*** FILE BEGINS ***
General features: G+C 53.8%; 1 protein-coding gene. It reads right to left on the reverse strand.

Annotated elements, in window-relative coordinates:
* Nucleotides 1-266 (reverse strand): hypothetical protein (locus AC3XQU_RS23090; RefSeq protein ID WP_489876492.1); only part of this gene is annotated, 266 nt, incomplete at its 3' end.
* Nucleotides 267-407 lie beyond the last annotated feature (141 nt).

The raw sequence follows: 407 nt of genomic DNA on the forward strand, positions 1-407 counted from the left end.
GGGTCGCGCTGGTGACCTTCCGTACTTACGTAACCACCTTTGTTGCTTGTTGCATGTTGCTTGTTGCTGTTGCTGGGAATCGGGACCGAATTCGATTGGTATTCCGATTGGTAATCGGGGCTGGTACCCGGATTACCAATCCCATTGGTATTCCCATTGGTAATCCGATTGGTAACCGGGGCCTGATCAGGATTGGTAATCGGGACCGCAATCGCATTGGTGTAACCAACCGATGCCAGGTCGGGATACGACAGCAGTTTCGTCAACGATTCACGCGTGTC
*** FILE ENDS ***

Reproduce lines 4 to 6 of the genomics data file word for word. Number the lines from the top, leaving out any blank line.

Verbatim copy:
* Nucleotides 267-407 lie beyond the last annotated feature (141 nt).

The raw sequence follows: 407 nt of genomic DNA on the forward strand, positions 1-407 counted from the left end.
GGGTCGCGCTGGTGACCTTCCGTACTTACGTAACCACCTTTGTTGCTTGTTGCATGTTGCTTGTTGCTGTTGCTGGGAATCGGGACCGAATTCGATTGGTATTCCGATTGGTAATCGGGGCTGGTACCCGGATTACCAATCCCATTGGTATTCCCATTGGTAATCCGATTGGTAACCGGGGCCTGATCAGGATTGGTAATCGGGACCGCAATCGCATTGGTGTAACCAACCGATGCCAGGTCGGGATACGACAGCAGTTTCGTCAACGATTCACGCGTGTC